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Scientists confident of finding ‘earth’

world Updated: Jan 13, 2010 01:12 IST
Joel Achenbach
Joel Achenbach
Hindustan Times
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It seems increasingly likely that, as they stare at the heavens, astronomers are going to find an earth out there, or at least something that they can plausibly claim is a rocky planet where water could splash at the surface and — who knows? — harbour some kind of life.

But it’s also clear that, when they make their big discovery, the astronomers might want to hire movie director James Cameron to help with the special effects.

The roughly 400 planets that astronomers have found outside our solar system have not been earthlike by any stretch of the imagination. Most are hot Jupiters, which is to say they’re gas giants in scorching orbits. They’ve also been pretty much invisible, their presence inferred from fluctuations in starlight. The planet emerges from the data.

Astronomers will announce a new planet find with a graph, typically with a nice curving line that represents the periodic changes in starlight associated with the orbiting body. There are no pictures. Which is fine for scientists.

“To me, a spectrum is more beautiful than a picture,” said David Latham, a Harvard astronomer who came to Washington last week for the annual meeting of the American Astronomical Society. “A spectrum can tell you about the physics.”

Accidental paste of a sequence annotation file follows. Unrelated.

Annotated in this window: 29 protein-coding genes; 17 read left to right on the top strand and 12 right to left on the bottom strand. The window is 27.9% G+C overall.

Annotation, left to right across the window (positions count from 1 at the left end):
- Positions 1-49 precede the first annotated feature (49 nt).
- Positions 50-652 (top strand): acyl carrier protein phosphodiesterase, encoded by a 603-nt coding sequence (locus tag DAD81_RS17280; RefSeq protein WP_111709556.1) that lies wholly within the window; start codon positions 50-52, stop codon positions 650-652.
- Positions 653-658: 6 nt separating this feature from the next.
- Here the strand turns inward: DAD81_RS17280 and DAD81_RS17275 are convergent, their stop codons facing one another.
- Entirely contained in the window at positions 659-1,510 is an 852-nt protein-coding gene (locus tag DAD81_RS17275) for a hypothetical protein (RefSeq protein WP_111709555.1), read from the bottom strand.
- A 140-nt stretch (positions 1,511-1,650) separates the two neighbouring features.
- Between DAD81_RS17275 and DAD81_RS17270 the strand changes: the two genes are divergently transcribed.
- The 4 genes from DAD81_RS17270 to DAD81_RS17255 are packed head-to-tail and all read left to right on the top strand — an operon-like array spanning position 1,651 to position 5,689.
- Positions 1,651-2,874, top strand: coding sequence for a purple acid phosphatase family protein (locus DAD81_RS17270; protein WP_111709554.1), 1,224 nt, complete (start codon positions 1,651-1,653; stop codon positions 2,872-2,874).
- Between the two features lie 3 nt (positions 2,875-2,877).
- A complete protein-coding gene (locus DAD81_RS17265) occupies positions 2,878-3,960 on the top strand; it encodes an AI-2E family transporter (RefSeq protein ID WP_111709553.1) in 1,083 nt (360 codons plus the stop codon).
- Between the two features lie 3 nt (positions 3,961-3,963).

Yeah, but what about seeing some clouds, continents, jungles? How about some flying reptilians or thundering ungulates? Why can’t astronomers produce a planet that looks more like the “exomoon” Pandora from Avatar?

“Sorry, they have a bigger budget than we do,” Latham quipped. Finding an earth-like planet is really hard.

Even detecting one of those hot Jupiters requires prolonged observations that pick up extremely subtle shifts in starlight. Keep in mind that it’s been only a decade and a half that we’ve been able to detect any of these planets outside our solar system. But the hunt has been fruitful. Astronomers say it’s increasingly obvious that the galaxy is lousy with planets.

Planets seem to be a natural byproduct of star formation. But from our vantage point, the feeble, reflected light of a planet is utterly lost in the glare of the star right next to it. Astronomers are developing techniques for blocking that starlight so that only “planetlight” remains. Such occultation requires exquisite engineering. It’s just a bit like trying to write the Book of Genesis on a grain of rice.

There was much discussion at the Washington astronomy meeting about a planet named COROT-7-b, discovered by European astronomers. In a NASA press release, it was referred to as the most earthlike planet found so far. But in fact, it’s only Earthlike in its size and density.

For additional content from The Washington Post, visit www.washingtonpost.com